The next day, I had the opportunity to try again, so I ground the head off the other side of the pin, and drilled that side part way out. This side was a little closer to center, so I thought I'd have better luck. Nope. I have a piece of "cheater pipe" hanging on the handle to the arbor press. With me quite litterally hanging on it at the end of an over-2-foot handle, it didn't even budge. Darn.
I had to go off on trave a couple days for work, so there was no more work on it until this weekend. I decided that since I probably needed to replace the arm and the operating rod, anyway, it wouldn't hurt to overbore the thing a bit (since I was off-center, anyway)... So, over-drill I did. I drilled it a little wider, and tried to press it out. Nope. Drilled it a little wider, yet, and still couldn't press it out. Drilled it a little more, and when I tried to press it out, the pushing tool I was using went straight through, knocking the Grade 8 bolt out, but still leaving part of the pin! D'oooh!
Well, that 'bout did it for me. I just went ahead and drilled the thing over-bored all the way through. A three-pound hammer made short work of knocking the operating rod loose. Take that!
Here's a picture of how it all goes togetehr, so I don't forget later...
Got that all done and then pulled the adjusting cones out of the remaining backing plates. Most came out just fine, but one of them had one thread that was chewed up and didn't want to come out. My youngest daughter helped me with it, tapiing it with a hammer while I ran a wrench, and in about 10 minutes, we had it out. Jolly good show, mate!
With those done, it was still the middle of the day, and there was only one thing left to take apart (besides the engine/tranny) - the steering column! So, we pulled out the manual and started reading. Glad I had the manual, as I'm not sure I would've figured out how to take it apart without those instructions. There was a pleasant surprise in all this, though...
See, between the 1929 and 1930 years is when Ford decided to switch over from the 7-tooth steering gear to the 2-tooth gear. However, for some reason, some of the 2-tooth assemblies (made by Gemmer) got installed a couple of months early. Turns out this truck has a Gemmer 2-tooth unit on it. The manual says these early ones had some revisions made to them, and that if there's anything wrong, the whole innards need to basically be rebuilt with all new parts... The way my luck's been going, that don't sound too good.
But I was wrong! This was plainly an excellent day to be me! My youngest daughter helped me pull the thing apart, and we both got really greasy, and the missus just smiled at us. She did scold me for explaining to my sweet little 6 yr-old girl that the reason there was sooo much grease in the column is that it's very important to keep your shaft lubed. It wasn't a serious scolding, though - I think it was mostly because she almost laughed out loud. She had to work a little, not to...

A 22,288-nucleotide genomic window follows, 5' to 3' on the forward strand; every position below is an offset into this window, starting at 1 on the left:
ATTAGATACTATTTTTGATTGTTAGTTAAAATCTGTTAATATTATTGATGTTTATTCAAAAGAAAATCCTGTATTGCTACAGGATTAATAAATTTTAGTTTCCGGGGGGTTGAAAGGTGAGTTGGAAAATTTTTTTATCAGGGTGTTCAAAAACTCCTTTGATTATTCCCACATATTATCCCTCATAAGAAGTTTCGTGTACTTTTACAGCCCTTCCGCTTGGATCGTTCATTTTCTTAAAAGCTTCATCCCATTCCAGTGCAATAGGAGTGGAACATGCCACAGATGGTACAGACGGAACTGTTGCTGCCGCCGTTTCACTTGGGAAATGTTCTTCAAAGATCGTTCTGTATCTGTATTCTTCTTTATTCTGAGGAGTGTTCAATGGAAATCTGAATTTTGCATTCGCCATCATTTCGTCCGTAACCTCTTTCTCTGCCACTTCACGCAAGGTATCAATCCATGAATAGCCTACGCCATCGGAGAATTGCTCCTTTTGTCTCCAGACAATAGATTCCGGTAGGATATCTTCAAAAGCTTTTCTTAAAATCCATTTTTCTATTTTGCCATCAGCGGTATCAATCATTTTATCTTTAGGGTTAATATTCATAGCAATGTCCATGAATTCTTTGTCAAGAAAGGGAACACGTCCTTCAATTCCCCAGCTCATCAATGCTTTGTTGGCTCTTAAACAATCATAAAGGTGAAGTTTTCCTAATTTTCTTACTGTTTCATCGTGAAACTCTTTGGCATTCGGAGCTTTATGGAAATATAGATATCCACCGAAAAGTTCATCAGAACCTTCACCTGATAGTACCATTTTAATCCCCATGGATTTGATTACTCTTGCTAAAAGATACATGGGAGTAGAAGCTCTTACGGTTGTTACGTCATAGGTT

Anyway, we got it all apart, and the innards are original. Original 9-roller bearings (as opposed to 13 rollers), all original seals, and so on. Very interesting. I guess I got lucky - no apparent wear, no pitting, no rust. After I get it all cleaned out & repainted, I'll pack it all full of grease, and put it back together the way it is! Yay me!
After we got it all pulled apart, we set it up like an illustrated parts breakdown (IPB) drawing, and took a few pictures (couldn't do it at steps - our hands were too greasy):
Once the steering box was apart, we went to work getting the operating rods out of the column. Spoiler: Still ain't there, yet. I followed the advice of the book, and used a 3/16 socket on an extension as a punch tool. Hammer the heck out of the bottom end of the rods to break the pins in the control rods. Well, that worked just fine until those shaft came loose of the actuaing arm, the spring shot off, cut my finger, and fired the operating rod about 15 feet in the air, and over into the neghbor's bush. D'oh!
Well, I guess I'll be buying a couple of those. Got the ends & springs off the rods, but am thus far unable to pull the rods loose from the column. I have one of them out about a foot, or so, but that was some serious work. I'm lucky (I think), and the bushing for my column is held in with a couple of screws. Unfortunately, they don't seem willing to come out, so I'll have to be very careful with them, and see what happens. I'm hoping that maybe I can get the bushig out, and then use a mallet to drive the rods through the bushing. Or maybe I'll just leave them like that. Maybe that's the best idea, but I need to get them free so I can clean up the quadrants and column proper. Sorry, no pics right now.
And that, friends, is the end of April. Going on vacation for a couple of weekends, so you won't hear anything from me for a bit. I'm expecting to go buy a few gallons of kerosene, a tub, and some cleaning brushes as my next steps. (after I finish getting the control rods out of the column). The cleaning will begin, and then we'll hopefully be on our way to blasting and painting the fram & suspension.
Last modified on 10/09/12